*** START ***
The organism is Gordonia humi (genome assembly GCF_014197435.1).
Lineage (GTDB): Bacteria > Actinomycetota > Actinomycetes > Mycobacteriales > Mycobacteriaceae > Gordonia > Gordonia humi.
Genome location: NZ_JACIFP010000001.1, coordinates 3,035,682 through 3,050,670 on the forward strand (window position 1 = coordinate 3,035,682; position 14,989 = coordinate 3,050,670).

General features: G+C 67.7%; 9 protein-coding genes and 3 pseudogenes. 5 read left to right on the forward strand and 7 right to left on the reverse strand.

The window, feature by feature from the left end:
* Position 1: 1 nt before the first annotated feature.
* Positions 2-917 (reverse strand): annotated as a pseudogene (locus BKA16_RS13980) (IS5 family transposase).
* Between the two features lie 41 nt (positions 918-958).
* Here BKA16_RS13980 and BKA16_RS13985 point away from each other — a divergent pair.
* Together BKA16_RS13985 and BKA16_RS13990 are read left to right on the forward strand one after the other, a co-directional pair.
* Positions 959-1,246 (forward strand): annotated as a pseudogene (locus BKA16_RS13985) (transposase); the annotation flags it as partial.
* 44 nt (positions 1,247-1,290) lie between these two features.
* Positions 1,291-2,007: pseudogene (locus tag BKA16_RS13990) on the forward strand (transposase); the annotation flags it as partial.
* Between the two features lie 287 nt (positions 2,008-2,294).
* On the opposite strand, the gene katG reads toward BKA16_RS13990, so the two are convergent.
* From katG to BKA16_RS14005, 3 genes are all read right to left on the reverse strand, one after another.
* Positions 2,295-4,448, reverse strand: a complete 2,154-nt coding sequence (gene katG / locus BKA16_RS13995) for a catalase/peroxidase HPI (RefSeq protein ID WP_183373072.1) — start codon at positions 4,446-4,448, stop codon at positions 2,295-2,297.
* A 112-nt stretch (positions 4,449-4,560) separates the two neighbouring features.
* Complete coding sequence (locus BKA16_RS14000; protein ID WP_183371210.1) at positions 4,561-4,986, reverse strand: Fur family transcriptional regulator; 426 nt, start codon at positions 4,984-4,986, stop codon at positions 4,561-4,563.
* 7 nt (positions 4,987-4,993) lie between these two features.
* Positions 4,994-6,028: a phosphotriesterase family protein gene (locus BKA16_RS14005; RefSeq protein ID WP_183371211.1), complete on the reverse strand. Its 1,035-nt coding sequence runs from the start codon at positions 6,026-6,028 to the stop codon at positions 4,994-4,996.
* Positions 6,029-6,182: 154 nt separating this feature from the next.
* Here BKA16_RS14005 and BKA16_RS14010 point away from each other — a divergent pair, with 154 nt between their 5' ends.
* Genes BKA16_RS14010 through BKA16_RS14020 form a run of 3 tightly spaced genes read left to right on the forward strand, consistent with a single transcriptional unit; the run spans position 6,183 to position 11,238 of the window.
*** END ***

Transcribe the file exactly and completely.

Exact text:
The organism is Gordonia humi (genome assembly GCF_014197435.1).
Lineage (GTDB): Bacteria > Actinomycetota > Actinomycetes > Mycobacteriales > Mycobacteriaceae > Gordonia > Gordonia humi.
Genome location: NZ_JACIFP010000001.1, coordinates 3,035,682 through 3,050,670 on the forward strand (window position 1 = coordinate 3,035,682; position 14,989 = coordinate 3,050,670).

General features: G+C 67.7%; 9 protein-coding genes and 3 pseudogenes. 5 read left to right on the forward strand and 7 right to left on the reverse strand.

The window, feature by feature from the left end:
* Position 1: 1 nt before the first annotated feature.
* Positions 2-917 (reverse strand): annotated as a pseudogene (locus BKA16_RS13980) (IS5 family transposase).
* Between the two features lie 41 nt (positions 918-958).
* Here BKA16_RS13980 and BKA16_RS13985 point away from each other — a divergent pair.
* Together BKA16_RS13985 and BKA16_RS13990 are read left to right on the forward strand one after the other, a co-directional pair.
* Positions 959-1,246 (forward strand): annotated as a pseudogene (locus BKA16_RS13985) (transposase); the annotation flags it as partial.
* 44 nt (positions 1,247-1,290) lie between these two features.
* Positions 1,291-2,007: pseudogene (locus tag BKA16_RS13990) on the forward strand (transposase); the annotation flags it as partial.
* Between the two features lie 287 nt (positions 2,008-2,294).
* On the opposite strand, the gene katG reads toward BKA16_RS13990, so the two are convergent.
* From katG to BKA16_RS14005, 3 genes are all read right to left on the reverse strand, one after another.
* Positions 2,295-4,448, reverse strand: a complete 2,154-nt coding sequence (gene katG / locus BKA16_RS13995) for a catalase/peroxidase HPI (RefSeq protein ID WP_183373072.1) — start codon at positions 4,446-4,448, stop codon at positions 2,295-2,297.
* A 112-nt stretch (positions 4,449-4,560) separates the two neighbouring features.
* Complete coding sequence (locus BKA16_RS14000; protein ID WP_183371210.1) at positions 4,561-4,986, reverse strand: Fur family transcriptional regulator; 426 nt, start codon at positions 4,984-4,986, stop codon at positions 4,561-4,563.
* 7 nt (positions 4,987-4,993) lie between these two features.
* Positions 4,994-6,028: a phosphotriesterase family protein gene (locus BKA16_RS14005; RefSeq protein ID WP_183371211.1), complete on the reverse strand. Its 1,035-nt coding sequence runs from the start codon at positions 6,026-6,028 to the stop codon at positions 4,994-4,996.
* Positions 6,029-6,182: 154 nt separating this feature from the next.
* Here BKA16_RS14005 and BKA16_RS14010 point away from each other — a divergent pair, with 154 nt between their 5' ends.
* Genes BKA16_RS14010 through BKA16_RS14020 form a run of 3 tightly spaced genes read left to right on the forward strand, consistent with a single transcriptional unit; the run spans position 6,183 to position 11,238 of the window.